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Little Greece in Gujarat

In this travelogue of less than 100 pages, Zac O'Yeah retrieves Bharuch as a city with a glorious ancient past

The old public hall near Furja in Bharuch. Photo: Zac O’Yeah
The old public hall near Furja in Bharuch. Photo: Zac O’Yeah

For most Indians, Bharuch, in Gujarat, may not ring a bell unless they are fans of Jabsons peanuts, which is produced and packaged there. For intrepid traveller Zac O’Yeah, however, the deal is altogether different. As a foreigner who has been living in India for over two decades, he is uniquely placed to look at even the most unremarkable regions with fresh eyes and bring a new perspective. That’s the key that unlocks his latest travelogue, A Walk Through Barygaza.

At less than 100 pages, it’s really a long essay—whimsical, erudite, amusing and baffled by turns. When O’ Yeah lands up in the city after a train ride from Ahmedabad, he is greeted by a sign announcing cheap McDonald’s meals. At his hotel, an employee promises “non-veg" and alcohol, both of which are frowned upon in the state. The town is dotted with shops selling cellphones with state-of-the-art selfie cameras.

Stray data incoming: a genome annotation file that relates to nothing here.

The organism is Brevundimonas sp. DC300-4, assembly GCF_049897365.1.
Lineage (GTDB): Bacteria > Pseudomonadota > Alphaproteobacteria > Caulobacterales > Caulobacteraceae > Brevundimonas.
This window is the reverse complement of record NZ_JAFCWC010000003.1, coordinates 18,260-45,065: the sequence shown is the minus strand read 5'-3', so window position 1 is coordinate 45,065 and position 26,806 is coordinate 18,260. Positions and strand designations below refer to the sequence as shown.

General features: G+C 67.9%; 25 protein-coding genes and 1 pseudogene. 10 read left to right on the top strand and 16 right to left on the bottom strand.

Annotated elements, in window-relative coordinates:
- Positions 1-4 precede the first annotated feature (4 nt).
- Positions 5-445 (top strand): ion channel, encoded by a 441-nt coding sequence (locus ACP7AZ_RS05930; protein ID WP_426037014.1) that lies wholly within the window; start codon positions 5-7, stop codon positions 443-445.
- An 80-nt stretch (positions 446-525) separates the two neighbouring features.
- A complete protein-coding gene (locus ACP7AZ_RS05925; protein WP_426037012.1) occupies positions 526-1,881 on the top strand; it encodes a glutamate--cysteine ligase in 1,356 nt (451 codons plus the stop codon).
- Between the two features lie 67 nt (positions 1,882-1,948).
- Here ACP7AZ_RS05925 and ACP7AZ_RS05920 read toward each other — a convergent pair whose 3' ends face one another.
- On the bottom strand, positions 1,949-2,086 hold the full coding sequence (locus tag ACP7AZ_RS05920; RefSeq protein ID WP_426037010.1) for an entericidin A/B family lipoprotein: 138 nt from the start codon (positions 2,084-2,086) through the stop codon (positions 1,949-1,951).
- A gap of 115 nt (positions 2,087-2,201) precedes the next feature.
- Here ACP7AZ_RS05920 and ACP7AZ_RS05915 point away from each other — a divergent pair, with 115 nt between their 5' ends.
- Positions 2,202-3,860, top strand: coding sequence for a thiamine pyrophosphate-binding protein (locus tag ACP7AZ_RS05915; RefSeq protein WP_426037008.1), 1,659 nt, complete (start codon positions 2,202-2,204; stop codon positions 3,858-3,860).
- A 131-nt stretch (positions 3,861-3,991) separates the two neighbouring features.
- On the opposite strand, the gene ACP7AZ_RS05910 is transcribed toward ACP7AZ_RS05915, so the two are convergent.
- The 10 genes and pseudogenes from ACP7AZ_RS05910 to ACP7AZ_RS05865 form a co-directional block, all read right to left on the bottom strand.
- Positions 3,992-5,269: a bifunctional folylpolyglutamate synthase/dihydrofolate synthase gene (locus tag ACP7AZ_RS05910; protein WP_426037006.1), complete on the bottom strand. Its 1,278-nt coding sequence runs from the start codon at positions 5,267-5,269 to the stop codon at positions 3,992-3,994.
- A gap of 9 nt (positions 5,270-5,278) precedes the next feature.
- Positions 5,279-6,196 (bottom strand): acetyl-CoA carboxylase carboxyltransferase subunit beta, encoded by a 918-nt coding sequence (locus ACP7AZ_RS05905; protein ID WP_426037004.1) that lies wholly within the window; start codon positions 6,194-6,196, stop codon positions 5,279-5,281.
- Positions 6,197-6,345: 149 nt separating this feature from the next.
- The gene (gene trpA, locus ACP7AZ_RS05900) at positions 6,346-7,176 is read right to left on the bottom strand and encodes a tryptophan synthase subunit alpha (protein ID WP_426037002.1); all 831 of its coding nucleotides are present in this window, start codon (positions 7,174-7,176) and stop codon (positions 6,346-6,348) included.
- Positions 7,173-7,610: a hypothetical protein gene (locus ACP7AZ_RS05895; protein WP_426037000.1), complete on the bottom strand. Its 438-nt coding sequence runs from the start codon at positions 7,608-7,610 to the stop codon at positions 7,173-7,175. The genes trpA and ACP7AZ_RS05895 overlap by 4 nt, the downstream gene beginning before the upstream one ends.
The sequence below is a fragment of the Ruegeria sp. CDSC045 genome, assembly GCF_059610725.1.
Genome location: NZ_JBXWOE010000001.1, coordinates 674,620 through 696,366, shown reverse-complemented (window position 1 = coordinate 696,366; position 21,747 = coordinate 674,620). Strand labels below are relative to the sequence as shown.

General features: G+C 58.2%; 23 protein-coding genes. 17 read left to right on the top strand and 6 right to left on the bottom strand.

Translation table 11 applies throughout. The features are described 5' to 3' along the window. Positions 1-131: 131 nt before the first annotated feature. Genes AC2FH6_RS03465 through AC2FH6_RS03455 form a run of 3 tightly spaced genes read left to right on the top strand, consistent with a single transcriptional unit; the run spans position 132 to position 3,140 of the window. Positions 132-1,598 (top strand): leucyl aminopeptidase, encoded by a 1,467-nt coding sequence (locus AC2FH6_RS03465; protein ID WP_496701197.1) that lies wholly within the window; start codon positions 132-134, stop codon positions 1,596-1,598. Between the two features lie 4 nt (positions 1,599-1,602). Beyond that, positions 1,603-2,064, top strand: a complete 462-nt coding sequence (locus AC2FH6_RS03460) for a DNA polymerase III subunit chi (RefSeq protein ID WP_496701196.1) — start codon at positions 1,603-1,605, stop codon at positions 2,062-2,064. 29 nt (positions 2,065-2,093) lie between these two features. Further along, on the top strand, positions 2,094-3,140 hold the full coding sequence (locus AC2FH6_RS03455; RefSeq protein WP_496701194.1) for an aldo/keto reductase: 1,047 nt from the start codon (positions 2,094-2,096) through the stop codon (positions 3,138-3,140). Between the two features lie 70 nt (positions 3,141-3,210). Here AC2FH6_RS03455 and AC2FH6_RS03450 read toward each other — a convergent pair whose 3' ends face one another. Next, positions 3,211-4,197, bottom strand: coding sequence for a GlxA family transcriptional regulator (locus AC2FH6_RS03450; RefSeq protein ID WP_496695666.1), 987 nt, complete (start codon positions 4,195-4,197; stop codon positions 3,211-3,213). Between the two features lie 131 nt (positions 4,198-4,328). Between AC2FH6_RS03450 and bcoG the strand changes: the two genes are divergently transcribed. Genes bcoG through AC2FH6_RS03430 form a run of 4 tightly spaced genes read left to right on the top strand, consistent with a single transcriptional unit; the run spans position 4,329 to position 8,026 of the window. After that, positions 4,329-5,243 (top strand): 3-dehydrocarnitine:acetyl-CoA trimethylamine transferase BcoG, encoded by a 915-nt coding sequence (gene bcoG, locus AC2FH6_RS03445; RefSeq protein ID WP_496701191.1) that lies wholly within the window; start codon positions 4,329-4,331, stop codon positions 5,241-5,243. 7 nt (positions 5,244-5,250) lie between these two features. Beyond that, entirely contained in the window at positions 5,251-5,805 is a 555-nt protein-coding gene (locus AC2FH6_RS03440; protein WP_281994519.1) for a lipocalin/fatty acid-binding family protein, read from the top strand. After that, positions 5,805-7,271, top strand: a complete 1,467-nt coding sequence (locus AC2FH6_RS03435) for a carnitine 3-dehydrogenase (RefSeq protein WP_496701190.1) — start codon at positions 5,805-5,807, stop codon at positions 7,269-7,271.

A Walk Through Barygaza—The Ancient Greek Port Town Of India: By Zac O’Yeah, Westland, 92 pages, Rs49 on Amazon Kindle.

Sounds like typical small-town India? This is where O’Yeah begins narrating the quaint historical origins of the place—where Greek merchants landed centuries ago to trade in spices (Barygaza is the Greek name for Bharuch), a popular local cookie is still called Aflatoon (the Arabic name for philosopher Plato), and the landscape bears traces of forgotten ancient fortifications.

Curiosity comes in abundance to O’Yeah, who declares himself “an Alice in architectural wonderland" as he goes around identifying the ruins of Malabari Darwaja (the doorway to Kerala, the hub of the spice route) or the Soneri Mahal (where goddess Lakshmi was believed to have lived; it is now a police station). With some local help, old textbooks and informed intuition, he unravels a fascinating city within a city. O’Yeah is most entertaining when he describes his impressions of the locals. In contrast, the lengthy historical deductions, especially towards the end, feel somewhat heavy-going.

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